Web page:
Inflation hedgeAn investment that tends to increase in value at a rate greater than inflation and helps contribute to the preservation of the purchasing power of a portfolio. FINRAThe Financial Industry Regulatory Authority – formerly the NASD and NYSE Member Regulation – is the largest non-governmental regulator for all securities firms doing business in the United States. Fiduciaries may include staff, trustees, investment board members, administrators, consultants, actuaries and investment managers. ERISA permits civil action to be brought by a beneficiary against any fiduciary that has breached its fiduciary duty. Fiduciaries can be held personally liable for any losses to a plan resulting from such breach. FFO multipleShare price of a REIT divided by its funds from operations. FAD multipleShare price of a REIT divided by its funds available for distribution. Exit strategyStrategy available to investors when they desire to liquidate all or part of their investment. Eminent domainA power to acquire by condemnation private property for public use in return for just compensation. The Electronic Data Gathering and Retrieval System The electronic filing system created by the Securities and Exchange Commission for the purpose of increasing efficiency and accessibility to corporate filings.


A cash flow that occurs at regular interval and grows at a constant rate for a specified period of time. The difference between the market value of an acquired firm and the book value of its assets; arises only when purchase accounting is used in an acquisition. any business large or small, privately run or publicly traded, and engaged in any kind of operation – manufacturing, retail or service. Estimated value of a private firm in a year in which the owners plan to sell it to someone else or to take it public. Difference between the actual returns private equity glossary on an investment and the expected return, given market returns and investment’s risk. Any financing vehicle that has a residual claim on the firm, does not create a tax advantage from its payments, has an infinite life, does not have priority in bankruptcy, and provides management control to the owner. It is defined to be the difference between the return on capital and the cost of capital multiplied by the capital invested. Short-term assets of the firm, including inventory of both raw material and finished goods, receivables and cash.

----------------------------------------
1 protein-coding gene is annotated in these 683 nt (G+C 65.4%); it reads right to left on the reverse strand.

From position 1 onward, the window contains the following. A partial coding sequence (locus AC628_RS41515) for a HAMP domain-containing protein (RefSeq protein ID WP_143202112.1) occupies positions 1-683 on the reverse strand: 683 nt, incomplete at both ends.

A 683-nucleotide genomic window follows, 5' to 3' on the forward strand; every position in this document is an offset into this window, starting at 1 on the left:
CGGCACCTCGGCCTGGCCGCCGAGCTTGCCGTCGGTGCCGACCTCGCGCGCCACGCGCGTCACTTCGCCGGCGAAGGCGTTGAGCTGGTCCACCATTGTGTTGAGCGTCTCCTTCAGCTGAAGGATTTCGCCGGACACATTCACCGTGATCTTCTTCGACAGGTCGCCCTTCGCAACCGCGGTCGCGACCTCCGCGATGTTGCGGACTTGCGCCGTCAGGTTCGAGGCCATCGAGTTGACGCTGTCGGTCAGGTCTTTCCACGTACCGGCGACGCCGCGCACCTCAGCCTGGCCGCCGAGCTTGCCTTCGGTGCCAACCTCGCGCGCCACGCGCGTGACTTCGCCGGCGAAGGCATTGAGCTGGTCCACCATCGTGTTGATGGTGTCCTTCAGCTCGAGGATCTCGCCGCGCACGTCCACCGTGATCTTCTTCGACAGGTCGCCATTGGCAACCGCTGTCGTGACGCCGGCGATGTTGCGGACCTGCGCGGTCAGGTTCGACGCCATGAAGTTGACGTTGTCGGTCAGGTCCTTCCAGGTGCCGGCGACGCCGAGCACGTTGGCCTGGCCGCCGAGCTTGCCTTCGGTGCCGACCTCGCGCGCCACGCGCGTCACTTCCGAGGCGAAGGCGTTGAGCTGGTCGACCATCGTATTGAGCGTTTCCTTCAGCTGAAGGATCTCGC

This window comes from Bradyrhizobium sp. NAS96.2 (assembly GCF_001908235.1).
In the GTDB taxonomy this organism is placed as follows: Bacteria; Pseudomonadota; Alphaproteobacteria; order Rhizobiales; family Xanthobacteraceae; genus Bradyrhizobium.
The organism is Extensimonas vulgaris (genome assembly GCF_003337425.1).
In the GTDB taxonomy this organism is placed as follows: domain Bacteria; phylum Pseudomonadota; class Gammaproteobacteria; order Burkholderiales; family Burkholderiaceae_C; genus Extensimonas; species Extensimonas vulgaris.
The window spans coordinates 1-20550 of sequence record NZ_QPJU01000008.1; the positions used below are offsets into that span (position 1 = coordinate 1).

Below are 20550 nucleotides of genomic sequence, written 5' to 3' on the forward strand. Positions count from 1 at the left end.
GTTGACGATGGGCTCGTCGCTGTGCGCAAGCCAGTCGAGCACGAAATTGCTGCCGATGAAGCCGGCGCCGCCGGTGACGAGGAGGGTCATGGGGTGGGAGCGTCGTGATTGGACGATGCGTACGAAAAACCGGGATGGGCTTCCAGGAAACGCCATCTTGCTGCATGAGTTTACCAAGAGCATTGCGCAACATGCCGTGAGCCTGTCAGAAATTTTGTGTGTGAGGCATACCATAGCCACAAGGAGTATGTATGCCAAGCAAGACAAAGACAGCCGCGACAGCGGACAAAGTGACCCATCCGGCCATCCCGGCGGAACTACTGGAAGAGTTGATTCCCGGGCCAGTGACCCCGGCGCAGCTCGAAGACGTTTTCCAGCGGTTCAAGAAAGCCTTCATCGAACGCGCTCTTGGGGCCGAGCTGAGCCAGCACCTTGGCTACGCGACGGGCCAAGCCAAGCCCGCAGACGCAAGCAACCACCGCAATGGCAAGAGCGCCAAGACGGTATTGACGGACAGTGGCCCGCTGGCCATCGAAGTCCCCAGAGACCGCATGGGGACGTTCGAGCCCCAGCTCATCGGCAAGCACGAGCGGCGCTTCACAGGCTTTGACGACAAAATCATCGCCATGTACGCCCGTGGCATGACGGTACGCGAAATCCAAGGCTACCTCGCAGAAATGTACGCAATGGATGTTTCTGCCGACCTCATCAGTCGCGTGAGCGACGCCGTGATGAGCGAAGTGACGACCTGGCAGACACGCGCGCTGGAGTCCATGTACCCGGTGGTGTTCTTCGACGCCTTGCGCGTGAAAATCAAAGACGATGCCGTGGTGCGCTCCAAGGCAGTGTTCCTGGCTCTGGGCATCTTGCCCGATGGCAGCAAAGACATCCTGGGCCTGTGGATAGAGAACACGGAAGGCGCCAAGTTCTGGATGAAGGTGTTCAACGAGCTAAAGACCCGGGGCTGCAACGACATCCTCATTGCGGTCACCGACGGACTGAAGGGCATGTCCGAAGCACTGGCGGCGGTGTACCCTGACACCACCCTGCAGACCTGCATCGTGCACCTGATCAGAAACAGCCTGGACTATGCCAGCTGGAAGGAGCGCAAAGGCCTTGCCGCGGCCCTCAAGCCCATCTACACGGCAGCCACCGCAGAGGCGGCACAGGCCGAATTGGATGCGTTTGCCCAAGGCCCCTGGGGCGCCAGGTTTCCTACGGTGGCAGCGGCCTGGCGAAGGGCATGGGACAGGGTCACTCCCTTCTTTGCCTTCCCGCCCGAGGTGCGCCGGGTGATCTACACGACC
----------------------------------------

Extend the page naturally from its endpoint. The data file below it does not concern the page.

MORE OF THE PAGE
The forms of credit enhancement most often employed are subordination, over-collateralization, reserve funds, corporate guarantees and letters of credit. Cost of CapitalThe cost of the funds employed as the result of an investment decision. Convertible preferred stockPreferred stock that is convertible to common stock under certain formulas and conditions specified by the issuer of the stock. Consumer price index Measures inflation in relation to the change in the price of goods and services purchased by a specified population during a base period of time. ComparablesUsed to determine the fair market lease rate or asking price, based on other properties with similar characteristics. Commercial real estateBuildings or land intended to generate a profit for investors, either from rental income or capital gain. Closed-end fundA commingled fund that has a targeted range of investor capital and a finite life. Capital appreciationThe change in market value of a property or portfolio adjusted for capital improvements and partial sales.